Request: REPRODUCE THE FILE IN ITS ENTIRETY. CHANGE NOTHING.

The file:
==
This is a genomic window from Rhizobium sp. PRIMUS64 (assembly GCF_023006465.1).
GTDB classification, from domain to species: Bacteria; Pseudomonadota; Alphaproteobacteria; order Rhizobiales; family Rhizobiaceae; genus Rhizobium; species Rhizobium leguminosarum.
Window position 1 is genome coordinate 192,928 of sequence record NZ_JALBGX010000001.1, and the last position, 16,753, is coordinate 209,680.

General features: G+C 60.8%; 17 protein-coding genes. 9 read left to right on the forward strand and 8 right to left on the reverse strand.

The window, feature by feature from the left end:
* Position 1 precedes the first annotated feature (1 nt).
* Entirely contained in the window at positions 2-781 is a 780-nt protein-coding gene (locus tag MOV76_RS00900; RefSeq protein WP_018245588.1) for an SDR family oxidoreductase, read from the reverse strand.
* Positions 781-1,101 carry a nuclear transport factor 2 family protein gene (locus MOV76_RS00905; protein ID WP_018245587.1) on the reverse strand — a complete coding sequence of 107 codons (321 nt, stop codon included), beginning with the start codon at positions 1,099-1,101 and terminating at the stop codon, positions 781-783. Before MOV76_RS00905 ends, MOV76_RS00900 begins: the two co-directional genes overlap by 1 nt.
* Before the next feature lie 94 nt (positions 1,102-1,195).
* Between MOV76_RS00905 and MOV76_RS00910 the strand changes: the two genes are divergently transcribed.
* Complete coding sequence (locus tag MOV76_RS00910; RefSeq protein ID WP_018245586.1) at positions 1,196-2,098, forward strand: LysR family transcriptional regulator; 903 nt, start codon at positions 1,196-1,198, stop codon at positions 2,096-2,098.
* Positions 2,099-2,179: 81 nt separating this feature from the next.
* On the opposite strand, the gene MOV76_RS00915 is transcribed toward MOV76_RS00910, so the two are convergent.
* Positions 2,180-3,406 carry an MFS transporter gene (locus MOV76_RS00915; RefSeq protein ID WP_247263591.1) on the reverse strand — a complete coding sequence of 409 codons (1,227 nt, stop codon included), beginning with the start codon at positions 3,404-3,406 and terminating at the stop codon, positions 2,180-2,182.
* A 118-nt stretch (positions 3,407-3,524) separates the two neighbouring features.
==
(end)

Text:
This is a genomic window from Rhizobium sp. PRIMUS64 (assembly GCF_023006465.1).
GTDB classification, from domain to species: Bacteria; Pseudomonadota; Alphaproteobacteria; order Rhizobiales; family Rhizobiaceae; genus Rhizobium; species Rhizobium leguminosarum.
Window position 1 is genome coordinate 192,928 of sequence record NZ_JALBGX010000001.1, and the last position, 16,753, is coordinate 209,680.

General features: G+C 60.8%; 17 protein-coding genes. 9 read left to right on the forward strand and 8 right to left on the reverse strand.

The window, feature by feature from the left end:
* Position 1 precedes the first annotated feature (1 nt).
* Entirely contained in the window at positions 2-781 is a 780-nt protein-coding gene (locus tag MOV76_RS00900; RefSeq protein WP_018245588.1) for an SDR family oxidoreductase, read from the reverse strand.
* Positions 781-1,101 carry a nuclear transport factor 2 family protein gene (locus MOV76_RS00905; protein ID WP_018245587.1) on the reverse strand — a complete coding sequence of 107 codons (321 nt, stop codon included), beginning with the start codon at positions 1,099-1,101 and terminating at the stop codon, positions 781-783. Before MOV76_RS00905 ends, MOV76_RS00900 begins: the two co-directional genes overlap by 1 nt.
* Before the next feature lie 94 nt (positions 1,102-1,195).
* Between MOV76_RS00905 and MOV76_RS00910 the strand changes: the two genes are divergently transcribed.
* Complete coding sequence (locus tag MOV76_RS00910; RefSeq protein ID WP_018245586.1) at positions 1,196-2,098, forward strand: LysR family transcriptional regulator; 903 nt, start codon at positions 1,196-1,198, stop codon at positions 2,096-2,098.
* Positions 2,099-2,179: 81 nt separating this feature from the next.
* On the opposite strand, the gene MOV76_RS00915 is transcribed toward MOV76_RS00910, so the two are convergent.
* Positions 2,180-3,406 carry an MFS transporter gene (locus MOV76_RS00915; RefSeq protein ID WP_247263591.1) on the reverse strand — a complete coding sequence of 409 codons (1,227 nt, stop codon included), beginning with the start codon at positions 3,404-3,406 and terminating at the stop codon, positions 2,180-2,182.
* A 118-nt stretch (positions 3,407-3,524) separates the two neighbouring features.